Nagy-Magyar Monarchia/Great Hungarian Empire





Head of State

His Serene Highness, Miklos von Horthy und Nagybanya, Regent of the Kingdom of Hungary (1920-1957), His Serene Highness, Prince Robert, Archduke of Austria-Este, Prince Imperial of Hungary, Regent of the Great Hungarian Empire (1957-1973), His Imperial Highness, Csaszar Lorinc I of the Great Hungarian Empire (from 1973)

Ruling Party

Nemzeti Osszefogas Kormanya/Government of National Unity, led by Magyar Nemzetiszocialista Fajvedo Nyilaskeresztes Part-Hungarista Mozgalom/Hungarian National Socialist Race-Protecting Arrow Cross Party-Hungarist Movement

Head of Government

Graf Pal Teleki von Szek (1939-1941), Laszlo Bardossy (1941-1944), Ferenc Szalasi (1944-1958), Istvan von Horthy und Nagybanya (1958-1978), Miklos von Horthy und Naybanya II (1978-1982), Istvan Sharif von Horthy und Nagybanya II (from 1982)

System of Government

Blend of German-type National Socialism, Italian-type Fascism and indigenous threads of reactionary politics (Turanizmus/Turanism, a szegedi gondolat/Szeged Idealism).


Hungary vacillated between pro-Germany and pro-Italy positions throughout the interwar period. The position of the Hungarian Regent Miklos von Horthy, was guided primarily by expediency: Italy provided protection from an expansionist Germany, however alliance with revisionist Germany promised the reconstruction of Hungary to her pre-1918 borders.

By embracing the alliance with Germany, Hungary did restore some of her lost territory. First Ruthenia (Carpethian Ukraine) and parts of Slovakia were taken from Czechoslovakia, then parts of Banat (Ujvidek) and Slovenia (Muravidek) from Yugoslavia (creating a border with Italy). Later Hungary annexed more Ukrainian and Polish territory from the Soviet Union (the region of Stanislaus), and regained Transylvania (Edely) and the connecting Cluj (Koloszvar) Corridor from Romania.

The issue of succession was both extremely contentious and symbolic of the rivalry of pro-Berlin and pro-Rome factions. Various solutions to the problem included the return of Otto von Habsburg, the son of the last King of Hungary, the creation of a new dynasty under Horthy’s son Istvan, or reuniting with Croatia under Zvonimir II or reunification with Austria as part of the Greater German Reich. More far-fetched schemes, such as the formation of a Turanian Federation with Finland and Turkey, were also mooted.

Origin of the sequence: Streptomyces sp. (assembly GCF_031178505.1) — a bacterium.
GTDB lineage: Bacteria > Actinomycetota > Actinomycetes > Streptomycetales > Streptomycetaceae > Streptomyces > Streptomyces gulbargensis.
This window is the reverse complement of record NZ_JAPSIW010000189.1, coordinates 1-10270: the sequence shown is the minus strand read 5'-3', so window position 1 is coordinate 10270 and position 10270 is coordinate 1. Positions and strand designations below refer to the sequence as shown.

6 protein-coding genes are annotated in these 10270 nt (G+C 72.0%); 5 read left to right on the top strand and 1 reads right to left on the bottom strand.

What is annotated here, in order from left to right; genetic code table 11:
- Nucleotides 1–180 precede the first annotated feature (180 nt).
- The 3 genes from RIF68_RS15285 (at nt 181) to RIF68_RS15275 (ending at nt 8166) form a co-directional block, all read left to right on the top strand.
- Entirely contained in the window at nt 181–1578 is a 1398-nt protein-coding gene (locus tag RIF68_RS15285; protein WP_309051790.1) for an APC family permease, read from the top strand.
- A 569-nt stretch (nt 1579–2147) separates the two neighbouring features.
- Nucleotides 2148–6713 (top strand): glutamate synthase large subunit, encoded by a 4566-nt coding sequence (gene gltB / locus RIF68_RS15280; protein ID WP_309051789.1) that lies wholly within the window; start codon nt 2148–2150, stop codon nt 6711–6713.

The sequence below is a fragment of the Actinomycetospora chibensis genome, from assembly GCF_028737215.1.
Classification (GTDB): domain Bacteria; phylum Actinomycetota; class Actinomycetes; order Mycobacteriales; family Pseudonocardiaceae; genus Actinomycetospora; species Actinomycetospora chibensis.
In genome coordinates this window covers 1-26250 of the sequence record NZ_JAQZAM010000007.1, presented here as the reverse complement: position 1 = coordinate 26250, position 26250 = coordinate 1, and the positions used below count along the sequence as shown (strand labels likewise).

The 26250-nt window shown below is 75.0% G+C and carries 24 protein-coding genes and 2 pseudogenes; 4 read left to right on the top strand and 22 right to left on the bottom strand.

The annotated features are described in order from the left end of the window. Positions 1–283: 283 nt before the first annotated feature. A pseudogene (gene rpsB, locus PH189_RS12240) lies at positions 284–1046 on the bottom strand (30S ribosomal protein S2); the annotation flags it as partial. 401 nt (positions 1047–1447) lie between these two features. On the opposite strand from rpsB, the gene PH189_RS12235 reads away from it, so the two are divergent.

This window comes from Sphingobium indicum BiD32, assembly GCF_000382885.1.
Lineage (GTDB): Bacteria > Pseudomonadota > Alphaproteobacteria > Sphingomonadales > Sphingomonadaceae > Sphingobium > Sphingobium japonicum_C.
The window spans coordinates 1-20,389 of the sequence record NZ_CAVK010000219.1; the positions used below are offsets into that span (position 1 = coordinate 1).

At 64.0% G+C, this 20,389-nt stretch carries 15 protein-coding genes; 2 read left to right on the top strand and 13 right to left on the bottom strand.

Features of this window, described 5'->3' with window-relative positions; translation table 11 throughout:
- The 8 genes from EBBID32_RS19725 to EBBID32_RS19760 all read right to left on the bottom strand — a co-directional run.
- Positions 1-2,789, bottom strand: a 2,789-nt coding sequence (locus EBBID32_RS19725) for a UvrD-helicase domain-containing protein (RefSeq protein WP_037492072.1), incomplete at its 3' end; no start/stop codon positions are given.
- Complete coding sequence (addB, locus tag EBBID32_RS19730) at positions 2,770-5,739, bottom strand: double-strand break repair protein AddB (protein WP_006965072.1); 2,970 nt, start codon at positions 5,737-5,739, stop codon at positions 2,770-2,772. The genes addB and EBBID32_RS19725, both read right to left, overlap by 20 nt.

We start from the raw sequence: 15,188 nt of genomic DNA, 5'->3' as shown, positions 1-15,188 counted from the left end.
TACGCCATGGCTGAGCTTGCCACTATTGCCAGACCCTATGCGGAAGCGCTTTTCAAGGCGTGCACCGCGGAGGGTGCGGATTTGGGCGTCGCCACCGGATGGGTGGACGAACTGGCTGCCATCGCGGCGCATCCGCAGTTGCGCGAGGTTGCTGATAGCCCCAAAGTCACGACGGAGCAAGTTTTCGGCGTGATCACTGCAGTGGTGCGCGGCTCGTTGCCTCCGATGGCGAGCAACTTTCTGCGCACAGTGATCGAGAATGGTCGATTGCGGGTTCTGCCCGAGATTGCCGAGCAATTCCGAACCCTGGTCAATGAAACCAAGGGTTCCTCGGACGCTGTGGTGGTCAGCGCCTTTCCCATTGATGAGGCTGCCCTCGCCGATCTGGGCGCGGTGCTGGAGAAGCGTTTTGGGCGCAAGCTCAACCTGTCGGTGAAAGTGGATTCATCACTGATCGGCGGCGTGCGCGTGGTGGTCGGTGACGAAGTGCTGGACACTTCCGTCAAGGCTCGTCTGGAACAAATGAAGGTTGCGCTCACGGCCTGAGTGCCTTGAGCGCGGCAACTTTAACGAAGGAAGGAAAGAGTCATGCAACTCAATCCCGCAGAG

However when Horthy did die in February 1957 his choice of successor was revealed to be the infant Archduke Lorenz, son of a Habsburg prince and an Italian Savoy princess. This caused widespread dismay and led to protests throughout the country by members of a Strasserite faction of the ruling Arrow Cross party, opposed to a restoration of the Monarchy. The new regent, Lorenz’s father Archduke Robert von Hapsburg (the younger brother of Otto) then requested Italian intervention to suppress the rebellion.

Politicians considered to have supported the rebellion were removed from power in one way or another: the premier Ferenc Szalasi was moved to a sinecure in Montreux, in Vaud, Switzerland. Others were sent into colonial exile in the German territory known colloquially as 'Ob-Ungern' ('Hungary-on-the-Ob'). Some were simply murdered. These were replaced by more malleable figures plucked from obscurity, such as Zoltan Mesko and Count Sandor Festetics and by relative youngsters like Laszlo Csizsik-Casatary (aged 42), Karoly Zentai (aged 36) and Gergely Pongratz (aged just 25).

The country is essentially run on nepotistic lines, dominated by the House of Habsburg and the House of Horthy through their control of the Regency and later National High Council. The position of Head of Government has been held by two of Miklos von Horthy's sons, Istvan and Miklos II, and then by his grandson, Istvan II.

Istvan von Horthy II had previously acted as a roving ambassador for Hungary and for Hungarian Turanism, spending time in Turkey, Finland, the Netherlands East Indies, and in Germany's Turkic possessions.